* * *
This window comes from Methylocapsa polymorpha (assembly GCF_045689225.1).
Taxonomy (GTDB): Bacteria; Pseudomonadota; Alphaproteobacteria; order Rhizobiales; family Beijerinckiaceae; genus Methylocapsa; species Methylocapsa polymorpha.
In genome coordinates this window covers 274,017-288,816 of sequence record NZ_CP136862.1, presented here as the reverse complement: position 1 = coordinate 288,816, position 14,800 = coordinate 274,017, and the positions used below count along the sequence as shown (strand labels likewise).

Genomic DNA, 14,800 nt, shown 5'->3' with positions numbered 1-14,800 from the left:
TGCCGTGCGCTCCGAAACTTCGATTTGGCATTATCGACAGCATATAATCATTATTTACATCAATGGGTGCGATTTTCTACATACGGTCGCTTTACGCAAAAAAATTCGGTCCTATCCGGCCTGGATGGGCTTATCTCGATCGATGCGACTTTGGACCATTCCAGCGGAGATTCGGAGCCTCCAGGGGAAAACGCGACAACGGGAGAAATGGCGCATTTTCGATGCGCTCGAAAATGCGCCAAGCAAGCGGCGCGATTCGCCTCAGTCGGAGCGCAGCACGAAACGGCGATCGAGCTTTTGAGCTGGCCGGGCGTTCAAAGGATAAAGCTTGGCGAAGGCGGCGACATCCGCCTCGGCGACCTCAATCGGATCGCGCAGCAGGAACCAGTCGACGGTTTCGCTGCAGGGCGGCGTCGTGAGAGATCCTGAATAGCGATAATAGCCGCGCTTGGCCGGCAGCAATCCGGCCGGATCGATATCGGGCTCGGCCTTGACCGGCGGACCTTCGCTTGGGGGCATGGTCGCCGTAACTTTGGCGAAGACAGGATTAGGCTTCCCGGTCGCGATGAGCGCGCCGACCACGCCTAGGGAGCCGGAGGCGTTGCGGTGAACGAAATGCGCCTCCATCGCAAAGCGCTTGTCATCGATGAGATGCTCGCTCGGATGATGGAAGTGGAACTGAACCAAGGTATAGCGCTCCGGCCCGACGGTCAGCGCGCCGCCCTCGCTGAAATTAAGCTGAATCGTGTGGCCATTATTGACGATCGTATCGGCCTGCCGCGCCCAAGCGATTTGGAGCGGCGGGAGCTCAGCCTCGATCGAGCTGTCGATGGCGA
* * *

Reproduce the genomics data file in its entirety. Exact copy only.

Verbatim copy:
This window comes from Methylocapsa polymorpha (assembly GCF_045689225.1).
Taxonomy (GTDB): Bacteria; Pseudomonadota; Alphaproteobacteria; order Rhizobiales; family Beijerinckiaceae; genus Methylocapsa; species Methylocapsa polymorpha.
In genome coordinates this window covers 274,017-288,816 of sequence record NZ_CP136862.1, presented here as the reverse complement: position 1 = coordinate 288,816, position 14,800 = coordinate 274,017, and the positions used below count along the sequence as shown (strand labels likewise).

Genomic DNA, 14,800 nt, shown 5'->3' with positions numbered 1-14,800 from the left:
TGCCGTGCGCTCCGAAACTTCGATTTGGCATTATCGACAGCATATAATCATTATTTACATCAATGGGTGCGATTTTCTACATACGGTCGCTTTACGCAAAAAAATTCGGTCCTATCCGGCCTGGATGGGCTTATCTCGATCGATGCGACTTTGGACCATTCCAGCGGAGATTCGGAGCCTCCAGGGGAAAACGCGACAACGGGAGAAATGGCGCATTTTCGATGCGCTCGAAAATGCGCCAAGCAAGCGGCGCGATTCGCCTCAGTCGGAGCGCAGCACGAAACGGCGATCGAGCTTTTGAGCTGGCCGGGCGTTCAAAGGATAAAGCTTGGCGAAGGCGGCGACATCCGCCTCGGCGACCTCAATCGGATCGCGCAGCAGGAACCAGTCGACGGTTTCGCTGCAGGGCGGCGTCGTGAGAGATCCTGAATAGCGATAATAGCCGCGCTTGGCCGGCAGCAATCCGGCCGGATCGATATCGGGCTCGGCCTTGACCGGCGGACCTTCGCTTGGGGGCATGGTCGCCGTAACTTTGGCGAAGACAGGATTAGGCTTCCCGGTCGCGATGAGCGCGCCGACCACGCCTAGGGAGCCGGAGGCGTTGCGGTGAACGAAATGCGCCTCCATCGCAAAGCGCTTGTCATCGATGAGATGCTCGCTCGGATGATGGAAGTGGAACTGAACCAAGGTATAGCGCTCCGGCCCGACGGTCAGCGCGCCGCCCTCGCTGAAATTAAGCTGAATCGTGTGGCCATTATTGACGATCGTATCGGCCTGCCGCGCCCAAGCGATTTGGAGCGGCGGGAGCTCAGCCTCGATCGAGCTGTCGATGGCGA